A Westminster College chapter of a national fraternity has been suspended indefinitely due to hazing and offensive comments on a social media site. 

missouri house floor
File photo / KBIA

Immigrants living in Missouri illegally couldn't receive scholarships or in-state tuition under a bill approved by the House.

With This Missouri Teacher, The Lesson Is Live

Mar 11, 2015

Each weekday morning, promptly at 7:20 a.m., Robyn King's students go live.

"Are we ready?" King asked on a recent Monday, holding up a single finger pointed at two wide-eyed students sitting at a desk in front of a tripod-mounted iPad. "OK, here we go."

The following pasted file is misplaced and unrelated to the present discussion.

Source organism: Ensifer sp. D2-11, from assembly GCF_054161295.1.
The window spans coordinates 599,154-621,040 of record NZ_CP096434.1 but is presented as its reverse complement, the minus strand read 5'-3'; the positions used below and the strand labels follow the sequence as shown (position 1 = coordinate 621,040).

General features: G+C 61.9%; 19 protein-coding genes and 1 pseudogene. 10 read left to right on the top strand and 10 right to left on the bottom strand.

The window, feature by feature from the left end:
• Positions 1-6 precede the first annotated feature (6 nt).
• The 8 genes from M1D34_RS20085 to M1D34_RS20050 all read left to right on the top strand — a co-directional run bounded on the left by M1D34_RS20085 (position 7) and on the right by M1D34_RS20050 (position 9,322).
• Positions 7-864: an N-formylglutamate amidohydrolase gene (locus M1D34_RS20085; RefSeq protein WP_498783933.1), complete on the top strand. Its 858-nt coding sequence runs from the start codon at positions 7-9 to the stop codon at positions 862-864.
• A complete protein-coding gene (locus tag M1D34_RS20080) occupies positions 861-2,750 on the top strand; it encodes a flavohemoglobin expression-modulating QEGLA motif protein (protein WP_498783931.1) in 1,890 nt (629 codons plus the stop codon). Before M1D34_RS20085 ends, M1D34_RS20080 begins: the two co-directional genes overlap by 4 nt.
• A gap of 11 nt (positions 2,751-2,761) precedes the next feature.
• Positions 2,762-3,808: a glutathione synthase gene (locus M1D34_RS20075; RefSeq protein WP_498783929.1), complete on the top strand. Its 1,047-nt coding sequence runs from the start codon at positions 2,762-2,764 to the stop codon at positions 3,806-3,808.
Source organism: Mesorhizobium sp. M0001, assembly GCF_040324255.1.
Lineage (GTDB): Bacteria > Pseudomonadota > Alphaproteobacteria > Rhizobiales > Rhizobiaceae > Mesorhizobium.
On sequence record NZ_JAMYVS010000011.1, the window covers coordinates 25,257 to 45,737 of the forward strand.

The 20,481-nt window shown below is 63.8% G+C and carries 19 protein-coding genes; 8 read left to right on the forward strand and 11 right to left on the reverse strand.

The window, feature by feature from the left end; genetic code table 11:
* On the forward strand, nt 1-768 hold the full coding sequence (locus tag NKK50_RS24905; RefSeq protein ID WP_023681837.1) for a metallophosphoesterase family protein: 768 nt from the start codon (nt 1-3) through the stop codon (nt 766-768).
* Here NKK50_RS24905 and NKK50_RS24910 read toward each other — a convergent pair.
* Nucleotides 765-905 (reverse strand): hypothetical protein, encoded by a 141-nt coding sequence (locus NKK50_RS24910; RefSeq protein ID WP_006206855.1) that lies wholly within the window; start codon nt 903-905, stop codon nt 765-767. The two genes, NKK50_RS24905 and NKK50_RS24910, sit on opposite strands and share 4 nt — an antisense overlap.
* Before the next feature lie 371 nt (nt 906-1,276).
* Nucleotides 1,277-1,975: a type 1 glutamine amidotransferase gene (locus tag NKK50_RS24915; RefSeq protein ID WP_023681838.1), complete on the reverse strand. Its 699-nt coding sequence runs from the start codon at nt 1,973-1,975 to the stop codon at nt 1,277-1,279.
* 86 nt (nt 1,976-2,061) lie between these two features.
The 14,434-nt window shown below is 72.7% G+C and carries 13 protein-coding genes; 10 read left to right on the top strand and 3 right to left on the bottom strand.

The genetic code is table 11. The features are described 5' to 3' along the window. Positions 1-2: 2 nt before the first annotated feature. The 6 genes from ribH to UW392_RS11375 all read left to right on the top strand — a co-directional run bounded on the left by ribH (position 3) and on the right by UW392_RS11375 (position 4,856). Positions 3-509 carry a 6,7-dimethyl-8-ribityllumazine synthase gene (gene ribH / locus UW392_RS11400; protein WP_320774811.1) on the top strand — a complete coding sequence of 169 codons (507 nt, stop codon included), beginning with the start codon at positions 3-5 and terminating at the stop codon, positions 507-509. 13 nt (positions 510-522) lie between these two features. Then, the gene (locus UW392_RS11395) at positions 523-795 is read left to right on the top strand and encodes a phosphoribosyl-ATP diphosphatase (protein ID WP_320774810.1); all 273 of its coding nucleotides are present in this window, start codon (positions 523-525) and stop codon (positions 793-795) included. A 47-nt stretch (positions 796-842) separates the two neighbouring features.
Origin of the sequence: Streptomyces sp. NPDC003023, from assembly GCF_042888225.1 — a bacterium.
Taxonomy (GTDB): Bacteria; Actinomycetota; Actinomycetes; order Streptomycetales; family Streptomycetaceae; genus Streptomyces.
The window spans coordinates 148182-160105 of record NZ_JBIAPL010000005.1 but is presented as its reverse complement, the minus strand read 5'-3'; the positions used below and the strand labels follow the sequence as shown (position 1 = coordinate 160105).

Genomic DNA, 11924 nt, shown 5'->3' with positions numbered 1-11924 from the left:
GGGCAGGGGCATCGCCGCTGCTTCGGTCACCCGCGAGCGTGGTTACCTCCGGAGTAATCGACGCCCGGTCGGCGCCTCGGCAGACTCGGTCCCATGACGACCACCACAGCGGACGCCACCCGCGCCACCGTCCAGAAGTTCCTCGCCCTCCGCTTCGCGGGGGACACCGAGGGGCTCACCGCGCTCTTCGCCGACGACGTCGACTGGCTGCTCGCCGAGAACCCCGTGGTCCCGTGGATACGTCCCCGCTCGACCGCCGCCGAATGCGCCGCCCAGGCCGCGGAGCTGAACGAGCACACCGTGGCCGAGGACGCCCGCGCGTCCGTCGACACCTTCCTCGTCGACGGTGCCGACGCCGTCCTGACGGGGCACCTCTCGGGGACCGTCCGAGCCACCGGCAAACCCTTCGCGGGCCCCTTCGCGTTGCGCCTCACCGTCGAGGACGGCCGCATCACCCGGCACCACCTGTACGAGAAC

True/False

The True/False Film Fest wrapped up last week, bringing filmgoers from around the world to celebrate the year’s newest documentaries. The festival, which is in its 12th year, brings the intimate and harsh truths of storytelling to life. Although the festival mainly focuses on the films and their directors, local high school students were given the opportunity to dive into one of Columbia's richest traditions. KBIA's Marissanne Lewis-Thompson spoke with the festivals education director Polina Malikin about the importance of the film festival for students. 

umkc.edu

University of Missouri-Kansas City students say they're ultimately satisfied with answers over questions regarding the college's business school, which an audit found it knowingly submitted false data in applying for rankings and awards. 

Look closely.

Buried deep in President Obama's 2016 budget (Page 41) is a proposal to cut up to 30 questions from the Free Application for Federal Student Aid, or FAFSA.

The Obama administration has already done a lot to make the FAFSA easier — if not shorter. Online technology now allows students to skip questions that don't apply to them.